Government air pollution plans do not go far enough, says greentech boss


The Government’s plans to reduce one of the most harmful types of air pollution do not go far enough or fast enough, the chief executive of a green technology company which has developed technology to help tackle the problem said today.profile-ben-richardson.jpeg

George Eustice, the environment secretary, today proposed that the limit on fine particulate matter in England should be cut by 2040 from an annual average of 20 micrograms per cubic metre of air to a new limit of 10.

Due to their size, fine particulate matter, or PM2.5, may enter the bloodstream and be transported around the body, reaching the lungs, heart, brain and other organs. Exposure can result in serious health impacts, especially in vulnerable groups of people such as the young, elderly, and those with respiratory problems.

The new Government target has been criticised as “incredibly weak” by Rosamund Adoo-Kissi-Debrah, the mother of Ella, the first person in the UK to have pollution listed as a cause of death.

And Ben Richardson, Chief Executive of greentech company SulNOx Plc, said he believed the Government should be doing more – and doing it more quickly.

“The technology already exists to significantly reduce air pollution which costs the UK economy over £20 billion every year,” said Ben.

“It is pleasing that the Government is addressing air quality, but these measures do not go far enough. The limit of 10 micrograms per cubic metre of air was recommended by the World Health Organization back in 2005, and that was reduced to 5 last year after evidence that particles harm human health at much lower concentrations than previously thought.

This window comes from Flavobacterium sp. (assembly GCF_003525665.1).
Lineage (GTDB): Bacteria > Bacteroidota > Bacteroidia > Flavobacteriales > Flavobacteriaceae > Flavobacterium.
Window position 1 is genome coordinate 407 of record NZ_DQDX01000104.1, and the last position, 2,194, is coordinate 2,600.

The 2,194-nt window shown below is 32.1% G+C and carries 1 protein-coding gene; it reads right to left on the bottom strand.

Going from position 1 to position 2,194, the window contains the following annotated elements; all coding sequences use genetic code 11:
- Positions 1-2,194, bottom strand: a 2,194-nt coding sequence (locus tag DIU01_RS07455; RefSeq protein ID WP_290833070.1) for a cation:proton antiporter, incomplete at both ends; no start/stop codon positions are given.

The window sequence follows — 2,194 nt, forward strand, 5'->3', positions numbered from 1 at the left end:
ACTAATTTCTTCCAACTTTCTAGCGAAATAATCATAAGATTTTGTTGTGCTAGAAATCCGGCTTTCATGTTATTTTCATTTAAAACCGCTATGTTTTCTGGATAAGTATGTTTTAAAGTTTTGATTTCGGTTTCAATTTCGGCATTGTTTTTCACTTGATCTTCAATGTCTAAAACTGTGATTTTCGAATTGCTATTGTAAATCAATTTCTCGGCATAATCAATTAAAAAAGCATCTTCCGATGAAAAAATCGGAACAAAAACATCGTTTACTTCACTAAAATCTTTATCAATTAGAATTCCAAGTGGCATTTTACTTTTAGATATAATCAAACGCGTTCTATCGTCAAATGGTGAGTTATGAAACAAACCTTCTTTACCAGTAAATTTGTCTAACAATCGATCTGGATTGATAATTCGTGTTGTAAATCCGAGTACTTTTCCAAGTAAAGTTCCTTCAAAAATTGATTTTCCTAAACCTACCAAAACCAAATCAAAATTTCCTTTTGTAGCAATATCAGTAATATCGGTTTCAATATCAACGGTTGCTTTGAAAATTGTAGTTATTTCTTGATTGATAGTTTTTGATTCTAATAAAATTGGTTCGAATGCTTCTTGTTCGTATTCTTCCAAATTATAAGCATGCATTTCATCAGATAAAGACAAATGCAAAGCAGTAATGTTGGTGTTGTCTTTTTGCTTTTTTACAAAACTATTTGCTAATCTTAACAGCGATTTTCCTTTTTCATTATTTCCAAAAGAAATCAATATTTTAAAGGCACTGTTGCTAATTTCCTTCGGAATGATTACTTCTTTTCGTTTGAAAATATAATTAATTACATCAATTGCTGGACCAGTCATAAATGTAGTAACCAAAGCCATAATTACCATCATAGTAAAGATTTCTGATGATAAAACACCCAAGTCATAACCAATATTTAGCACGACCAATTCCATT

“Analysis shows that over seven years, half a million people have died from causes including asthma attacks, exacerbations of chronic obstructive pulmonary disease and pneumonia. Hospital admissions for lung conditions have doubled in England and Wales from 1,535 per 100,000 in 1999 to 3,143 per 100,000 in 2019.

“This is a public health crisis and needs a robust response.”

London-based SulNOx Group specialises in providing responsible solutions towards decarbonisation of liquid hydrocarbon fuels. Its fuel additives, which are also available for retail purchase, reduce the production of harmful emissions including particulate matter PM10 and PM2.5. In tests, its products have been shown to reduce PM2.5 by up to 60%.

Ben said: “We have the technology to help tackle air pollution today, not in another generation. In fact, it was recently reported that our unique technology can mitigate emissions and pollution equivalent to five million cars in the UK alone without technical or scalability barriers. This degree of impact cannot be ignored in our time of health crisis or climate emergency for that matter.

“We are in talks with numerous organisations at local, national and international level, about how we can help them reduce their environmental impact and their impact on air quality.

“We already partner with a number of organisations which have provided us with evidence of reduced particulate matter emissions both in tests and in the real world.”

The range of SulNOx Group’s green products includes the revolutionary SulNOxEco™ Fuel Conditioners, which improve combustion in light fuels including gasoline, regular diesel, marine diesel oil (MDO), marine gas oil (MGO), biofuels including hydrotreated vegetable oils (HVO) and kerosene. Industries currently benefiting from using SulNOx include haulage, van fleets, shipping, oil companies, fuel storage and distribution, waste/reclamation, mining, generators, agriculture and construction.

Mr Richardson said: “Our business strategy is underpinned by an urgent need to reduce air pollution and greenhouse gases. It has never been more important for everyone to do their part.”